I feel like “mindfulness” is all the rage these days. I’ve tried my hand at mindful eating, spending — even driving. But I wonder, how would one implement mindful parenting?
In my own spiritual practices, I use the terms, “mindfulness,” “meditation,” and “prayer” more or less interchangeably. While I understand that there are folks for whom there are significant distinctions (or even chasms) between these categories, for me, they all function as something pretty close to synonyms for “paying attention.” (For one possibility as to what that might mean, check out the incomparable Mary Oliver’s poem, “Praying.”) Let’s run with that definition and see where it gets us.
To begin, it’s great that you have begun to experiment with paying attention as you eat and as you buy things — my family’s experience is that shining a light on what we eat and how we spend money has transformed how we do both. And, as a pedestrian and a bicyclist, let me say that I am grateful for your decision to pay attention as you drive!
It is easier than many of us first suppose to pay attention as we raise children. In order to deliberately engage in what we might call mindful or prayerful parenting, however, we need to start by allowing ourselves to let go of the notion that a serious spiritual discipline requires a big beard, a robe, and abundant silence. We do not, in other words, need to be full-time mystics in order to pay attention. (That’s just as well because, as near as I can figure, full-time mysticism is pretty much incompatible with parenting.) Other cultures, in which the Divine is soaked into day-to-day reality, rather than being kept in a special cabinet at Church, seem to get this more easily than we do here in the West: I have never forgotten visiting with the Imam who made the beautiful declaration that simply helping another person is an act of prayer.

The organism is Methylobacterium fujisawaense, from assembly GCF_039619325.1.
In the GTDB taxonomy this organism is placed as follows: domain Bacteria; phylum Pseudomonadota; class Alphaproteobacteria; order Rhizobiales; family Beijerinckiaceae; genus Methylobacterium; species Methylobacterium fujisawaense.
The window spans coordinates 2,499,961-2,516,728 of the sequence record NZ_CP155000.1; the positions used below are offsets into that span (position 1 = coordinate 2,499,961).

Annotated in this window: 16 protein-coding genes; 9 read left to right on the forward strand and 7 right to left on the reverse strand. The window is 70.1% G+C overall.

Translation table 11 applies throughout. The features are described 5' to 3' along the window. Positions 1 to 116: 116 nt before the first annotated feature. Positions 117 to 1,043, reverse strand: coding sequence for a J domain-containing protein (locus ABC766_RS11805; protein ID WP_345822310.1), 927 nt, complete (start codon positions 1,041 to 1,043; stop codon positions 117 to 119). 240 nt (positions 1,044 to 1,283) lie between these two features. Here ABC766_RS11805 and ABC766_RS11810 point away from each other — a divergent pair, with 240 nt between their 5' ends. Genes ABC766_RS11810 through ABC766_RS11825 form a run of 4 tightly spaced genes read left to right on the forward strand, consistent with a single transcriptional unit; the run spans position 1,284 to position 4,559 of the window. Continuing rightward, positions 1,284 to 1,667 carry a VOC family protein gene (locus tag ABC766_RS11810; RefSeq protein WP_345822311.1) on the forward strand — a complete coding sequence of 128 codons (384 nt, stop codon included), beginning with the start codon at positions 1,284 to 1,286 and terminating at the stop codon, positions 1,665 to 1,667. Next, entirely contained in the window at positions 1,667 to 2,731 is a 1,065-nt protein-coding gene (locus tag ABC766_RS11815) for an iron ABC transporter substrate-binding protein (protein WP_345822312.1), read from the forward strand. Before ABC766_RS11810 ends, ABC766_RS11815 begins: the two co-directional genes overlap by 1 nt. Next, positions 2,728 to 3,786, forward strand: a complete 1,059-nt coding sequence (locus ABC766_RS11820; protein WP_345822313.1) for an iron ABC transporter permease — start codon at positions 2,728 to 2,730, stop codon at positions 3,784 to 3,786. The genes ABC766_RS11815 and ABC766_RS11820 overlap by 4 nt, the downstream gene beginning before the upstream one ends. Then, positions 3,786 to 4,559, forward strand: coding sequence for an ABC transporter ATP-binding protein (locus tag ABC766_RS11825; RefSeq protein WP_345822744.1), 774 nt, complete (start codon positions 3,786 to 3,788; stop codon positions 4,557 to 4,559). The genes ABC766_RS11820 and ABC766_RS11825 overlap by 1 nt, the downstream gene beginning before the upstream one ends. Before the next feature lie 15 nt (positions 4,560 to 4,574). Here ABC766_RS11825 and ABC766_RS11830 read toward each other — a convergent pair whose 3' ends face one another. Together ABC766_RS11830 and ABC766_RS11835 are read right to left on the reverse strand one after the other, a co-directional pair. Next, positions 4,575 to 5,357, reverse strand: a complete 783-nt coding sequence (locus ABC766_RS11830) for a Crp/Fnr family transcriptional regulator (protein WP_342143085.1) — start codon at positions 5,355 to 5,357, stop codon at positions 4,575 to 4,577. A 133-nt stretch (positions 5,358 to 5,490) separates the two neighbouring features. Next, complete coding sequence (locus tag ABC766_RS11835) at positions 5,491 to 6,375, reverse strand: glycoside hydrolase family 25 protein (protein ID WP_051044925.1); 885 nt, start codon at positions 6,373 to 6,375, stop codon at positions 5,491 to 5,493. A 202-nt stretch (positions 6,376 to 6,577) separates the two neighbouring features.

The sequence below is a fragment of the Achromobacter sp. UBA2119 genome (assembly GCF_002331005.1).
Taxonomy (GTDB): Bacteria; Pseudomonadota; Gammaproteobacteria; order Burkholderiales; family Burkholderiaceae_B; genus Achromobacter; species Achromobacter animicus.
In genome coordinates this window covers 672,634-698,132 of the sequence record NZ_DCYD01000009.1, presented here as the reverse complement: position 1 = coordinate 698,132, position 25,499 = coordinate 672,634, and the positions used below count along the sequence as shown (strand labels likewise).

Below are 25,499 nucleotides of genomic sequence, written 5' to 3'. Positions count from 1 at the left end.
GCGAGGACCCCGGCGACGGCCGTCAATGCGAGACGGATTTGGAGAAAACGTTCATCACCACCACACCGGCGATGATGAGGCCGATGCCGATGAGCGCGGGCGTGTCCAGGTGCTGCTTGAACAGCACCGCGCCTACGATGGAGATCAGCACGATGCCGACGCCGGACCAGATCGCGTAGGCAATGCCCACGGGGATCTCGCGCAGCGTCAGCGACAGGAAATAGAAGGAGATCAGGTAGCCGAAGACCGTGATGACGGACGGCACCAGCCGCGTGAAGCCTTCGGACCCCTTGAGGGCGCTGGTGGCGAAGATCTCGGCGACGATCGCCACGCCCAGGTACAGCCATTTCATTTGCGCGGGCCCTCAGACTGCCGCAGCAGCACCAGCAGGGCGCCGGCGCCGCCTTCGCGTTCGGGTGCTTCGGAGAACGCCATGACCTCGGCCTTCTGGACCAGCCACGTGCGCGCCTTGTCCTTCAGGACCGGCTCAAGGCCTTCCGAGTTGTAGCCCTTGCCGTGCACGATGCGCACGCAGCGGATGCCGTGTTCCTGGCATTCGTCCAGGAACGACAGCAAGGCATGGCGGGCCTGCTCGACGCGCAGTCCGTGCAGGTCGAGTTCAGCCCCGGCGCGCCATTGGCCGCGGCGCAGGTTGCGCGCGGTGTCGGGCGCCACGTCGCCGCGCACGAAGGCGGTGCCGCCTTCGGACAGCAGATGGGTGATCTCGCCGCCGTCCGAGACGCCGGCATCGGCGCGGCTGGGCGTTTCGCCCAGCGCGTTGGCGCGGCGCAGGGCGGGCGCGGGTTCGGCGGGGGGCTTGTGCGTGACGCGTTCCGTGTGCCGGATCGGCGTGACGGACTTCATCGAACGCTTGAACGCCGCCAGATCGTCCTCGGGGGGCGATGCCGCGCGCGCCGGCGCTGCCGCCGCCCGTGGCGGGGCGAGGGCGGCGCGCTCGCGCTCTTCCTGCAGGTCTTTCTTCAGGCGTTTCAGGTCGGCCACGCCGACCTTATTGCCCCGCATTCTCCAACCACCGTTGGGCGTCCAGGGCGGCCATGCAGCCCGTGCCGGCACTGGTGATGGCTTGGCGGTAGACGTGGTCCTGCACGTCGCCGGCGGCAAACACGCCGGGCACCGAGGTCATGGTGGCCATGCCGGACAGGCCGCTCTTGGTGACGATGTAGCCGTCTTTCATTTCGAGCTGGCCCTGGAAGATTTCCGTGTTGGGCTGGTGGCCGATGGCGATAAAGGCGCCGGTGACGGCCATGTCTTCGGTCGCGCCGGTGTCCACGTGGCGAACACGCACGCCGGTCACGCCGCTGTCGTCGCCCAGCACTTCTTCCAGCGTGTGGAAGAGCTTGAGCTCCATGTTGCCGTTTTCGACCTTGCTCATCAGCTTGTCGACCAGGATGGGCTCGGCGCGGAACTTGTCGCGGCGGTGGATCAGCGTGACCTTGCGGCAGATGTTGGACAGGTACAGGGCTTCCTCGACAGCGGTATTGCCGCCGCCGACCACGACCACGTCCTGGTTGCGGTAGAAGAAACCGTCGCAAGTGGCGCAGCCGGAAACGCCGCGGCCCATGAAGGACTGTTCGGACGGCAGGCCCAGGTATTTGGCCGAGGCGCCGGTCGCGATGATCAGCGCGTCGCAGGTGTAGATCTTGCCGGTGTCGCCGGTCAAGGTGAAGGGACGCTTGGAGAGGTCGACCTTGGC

So, see what happens if you pay attention as you make your children lunch or walk them to school or get them ready for bed. What stories do they have to share with you? What questions do they have to ask? What wonders have they found in the world around them? What do they have to teach you about what God is like? (If you’re like me and you suffer from a screen addiction, you may need to help yourself pay attention by deliberately turning off your TV, your computer, and your smartphone every once in a while.) You won’t always be able to focus entirely — sometimes you’ll be too tired or there will be too much going on or your kids will just be driving you a little too crazy. When that happens, don’t worry about it. Just notice that you have become distracted and let yourself refocus.
You may find that mindfulness will allow you to enjoy the hard work of parenting a little more. If nothing else, when an older parent tells you that your kids’ childhood will go by fast, you can agree –—but you can also tell them that you’re paying attention the whole time.
Hey readers: we’re almost two months into Father Knows Best! When I started this column, I wondered if there would be a question that I would hear most often. So far, that question has proven to be, “Am I allowed to ask a question?” The answer is: “yes.” (I understand that you asking questions and me answering them is more or less how this whole advice column thing works.) So, if you’re wondering about, well, just about anything, then start typing. The staff at the FKB command center is waiting for your letters.
Do you have a question about ethical decision making, living a faithful life or theology? Leave a comment below or send your question for Rev. Elfert to email@example.com.